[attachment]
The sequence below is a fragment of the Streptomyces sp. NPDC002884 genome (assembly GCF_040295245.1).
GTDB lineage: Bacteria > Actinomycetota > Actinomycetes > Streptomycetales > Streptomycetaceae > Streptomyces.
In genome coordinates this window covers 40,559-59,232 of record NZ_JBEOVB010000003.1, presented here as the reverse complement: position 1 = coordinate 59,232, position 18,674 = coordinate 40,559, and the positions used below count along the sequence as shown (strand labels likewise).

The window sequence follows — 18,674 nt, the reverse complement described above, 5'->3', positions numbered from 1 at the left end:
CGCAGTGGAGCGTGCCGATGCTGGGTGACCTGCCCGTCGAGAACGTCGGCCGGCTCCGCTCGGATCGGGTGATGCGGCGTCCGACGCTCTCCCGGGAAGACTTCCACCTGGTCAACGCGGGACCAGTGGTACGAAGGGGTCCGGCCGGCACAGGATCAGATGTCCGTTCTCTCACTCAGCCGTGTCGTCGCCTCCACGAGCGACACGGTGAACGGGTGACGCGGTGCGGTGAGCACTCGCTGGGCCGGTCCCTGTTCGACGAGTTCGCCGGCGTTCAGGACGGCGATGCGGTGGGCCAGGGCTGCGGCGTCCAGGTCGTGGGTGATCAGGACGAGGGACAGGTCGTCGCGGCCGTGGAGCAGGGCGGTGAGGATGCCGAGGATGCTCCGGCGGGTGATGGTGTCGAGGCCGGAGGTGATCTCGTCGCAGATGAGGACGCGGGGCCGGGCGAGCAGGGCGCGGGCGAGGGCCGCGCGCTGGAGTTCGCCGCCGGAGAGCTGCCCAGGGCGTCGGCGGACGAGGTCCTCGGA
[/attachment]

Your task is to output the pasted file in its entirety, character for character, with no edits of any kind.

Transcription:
The sequence below is a fragment of the Streptomyces sp. NPDC002884 genome (assembly GCF_040295245.1).
GTDB lineage: Bacteria > Actinomycetota > Actinomycetes > Streptomycetales > Streptomycetaceae > Streptomyces.
In genome coordinates this window covers 40,559-59,232 of record NZ_JBEOVB010000003.1, presented here as the reverse complement: position 1 = coordinate 59,232, position 18,674 = coordinate 40,559, and the positions used below count along the sequence as shown (strand labels likewise).

The window sequence follows — 18,674 nt, the reverse complement described above, 5'->3', positions numbered from 1 at the left end:
CGCAGTGGAGCGTGCCGATGCTGGGTGACCTGCCCGTCGAGAACGTCGGCCGGCTCCGCTCGGATCGGGTGATGCGGCGTCCGACGCTCTCCCGGGAAGACTTCCACCTGGTCAACGCGGGACCAGTGGTACGAAGGGGTCCGGCCGGCACAGGATCAGATGTCCGTTCTCTCACTCAGCCGTGTCGTCGCCTCCACGAGCGACACGGTGAACGGGTGACGCGGTGCGGTGAGCACTCGCTGGGCCGGTCCCTGTTCGACGAGTTCGCCGGCGTTCAGGACGGCGATGCGGTGGGCCAGGGCTGCGGCGTCCAGGTCGTGGGTGATCAGGACGAGGGACAGGTCGTCGCGGCCGTGGAGCAGGGCGGTGAGGATGCCGAGGATGCTCCGGCGGGTGATGGTGTCGAGGCCGGAGGTGATCTCGTCGCAGATGAGGACGCGGGGCCGGGCGAGCAGGGCGCGGGCGAGGGCCGCGCGCTGGAGTTCGCCGCCGGAGAGCTGCCCAGGGCGTCGGCGGACGAGGTCCTCGGA